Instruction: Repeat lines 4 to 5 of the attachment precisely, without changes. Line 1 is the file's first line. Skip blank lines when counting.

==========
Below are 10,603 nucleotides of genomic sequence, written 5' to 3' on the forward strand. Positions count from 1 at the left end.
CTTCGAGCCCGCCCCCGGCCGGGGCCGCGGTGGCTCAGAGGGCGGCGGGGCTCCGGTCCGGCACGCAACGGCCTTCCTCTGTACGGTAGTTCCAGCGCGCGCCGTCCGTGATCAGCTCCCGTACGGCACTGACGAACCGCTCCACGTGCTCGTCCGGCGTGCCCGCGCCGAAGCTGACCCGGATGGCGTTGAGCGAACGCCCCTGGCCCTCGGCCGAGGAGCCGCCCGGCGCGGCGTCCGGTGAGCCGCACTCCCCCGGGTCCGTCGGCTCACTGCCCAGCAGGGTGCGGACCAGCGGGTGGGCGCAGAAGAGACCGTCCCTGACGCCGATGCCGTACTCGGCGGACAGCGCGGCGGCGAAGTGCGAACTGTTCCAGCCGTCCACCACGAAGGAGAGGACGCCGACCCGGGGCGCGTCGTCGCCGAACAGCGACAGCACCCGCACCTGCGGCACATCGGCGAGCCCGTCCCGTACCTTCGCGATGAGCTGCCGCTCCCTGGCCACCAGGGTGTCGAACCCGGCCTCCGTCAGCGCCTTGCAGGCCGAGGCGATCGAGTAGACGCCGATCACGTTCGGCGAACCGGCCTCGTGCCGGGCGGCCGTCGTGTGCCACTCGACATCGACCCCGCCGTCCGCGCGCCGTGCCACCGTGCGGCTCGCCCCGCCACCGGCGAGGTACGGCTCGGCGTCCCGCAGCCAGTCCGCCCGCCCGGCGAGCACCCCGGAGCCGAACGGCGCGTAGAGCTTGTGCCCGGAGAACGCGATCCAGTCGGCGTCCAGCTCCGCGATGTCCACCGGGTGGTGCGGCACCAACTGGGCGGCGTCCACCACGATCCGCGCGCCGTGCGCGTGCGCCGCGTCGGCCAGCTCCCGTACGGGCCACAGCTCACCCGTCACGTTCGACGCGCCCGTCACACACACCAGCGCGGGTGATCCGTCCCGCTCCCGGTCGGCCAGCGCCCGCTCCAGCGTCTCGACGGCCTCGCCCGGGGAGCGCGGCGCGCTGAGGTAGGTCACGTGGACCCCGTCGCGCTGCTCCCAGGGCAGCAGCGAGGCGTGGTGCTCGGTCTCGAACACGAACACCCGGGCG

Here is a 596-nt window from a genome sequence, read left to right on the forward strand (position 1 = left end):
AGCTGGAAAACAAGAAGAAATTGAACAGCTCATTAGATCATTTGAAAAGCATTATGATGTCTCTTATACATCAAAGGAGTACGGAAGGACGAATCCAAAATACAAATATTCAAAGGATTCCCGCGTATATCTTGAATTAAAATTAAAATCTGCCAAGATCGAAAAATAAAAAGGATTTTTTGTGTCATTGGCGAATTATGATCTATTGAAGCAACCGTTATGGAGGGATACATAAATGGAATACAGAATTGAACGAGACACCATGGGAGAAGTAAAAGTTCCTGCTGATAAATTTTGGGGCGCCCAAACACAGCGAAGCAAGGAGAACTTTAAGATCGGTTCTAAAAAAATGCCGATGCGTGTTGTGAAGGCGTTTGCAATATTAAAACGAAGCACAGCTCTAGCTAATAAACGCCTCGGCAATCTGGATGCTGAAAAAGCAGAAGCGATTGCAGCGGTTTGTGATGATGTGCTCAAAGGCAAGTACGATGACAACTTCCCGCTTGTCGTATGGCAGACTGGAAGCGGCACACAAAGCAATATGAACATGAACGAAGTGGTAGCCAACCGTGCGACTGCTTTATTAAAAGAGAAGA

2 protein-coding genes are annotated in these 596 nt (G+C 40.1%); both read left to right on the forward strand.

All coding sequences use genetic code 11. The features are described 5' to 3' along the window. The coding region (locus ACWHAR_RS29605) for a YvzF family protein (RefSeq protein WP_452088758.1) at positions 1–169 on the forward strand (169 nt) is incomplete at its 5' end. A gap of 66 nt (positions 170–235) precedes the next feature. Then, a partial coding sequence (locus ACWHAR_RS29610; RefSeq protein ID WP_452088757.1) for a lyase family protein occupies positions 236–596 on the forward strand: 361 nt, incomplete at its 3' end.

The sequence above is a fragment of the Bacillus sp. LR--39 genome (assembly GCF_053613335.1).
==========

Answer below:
AGCTGGAAAACAAGAAGAAATTGAACAGCTCATTAGATCATTTGAAAAGCATTATGATGTCTCTTATACATCAAAGGAGTACGGAAGGACGAATCCAAAATACAAATATTCAAAGGATTCCCGCGTATATCTTGAATTAAAATTAAAATCTGCCAAGATCGAAAAATAAAAAGGATTTTTTGTGTCATTGGCGAATTATGATCTATTGAAGCAACCGTTATGGAGGGATACATAAATGGAATACAGAATTGAACGAGACACCATGGGAGAAGTAAAAGTTCCTGCTGATAAATTTTGGGGCGCCCAAACACAGCGAAGCAAGGAGAACTTTAAGATCGGTTCTAAAAAAATGCCGATGCGTGTTGTGAAGGCGTTTGCAATATTAAAACGAAGCACAGCTCTAGCTAATAAACGCCTCGGCAATCTGGATGCTGAAAAAGCAGAAGCGATTGCAGCGGTTTGTGATGATGTGCTCAAAGGCAAGTACGATGACAACTTCCCGCTTGTCGTATGGCAGACTGGAAGCGGCACACAAAGCAATATGAACATGAACGAAGTGGTAGCCAACCGTGCGACTGCTTTATTAAAAGAGAAGA

2 protein-coding genes are annotated in these 596 nt (G+C 40.1%); both read left to right on the forward strand.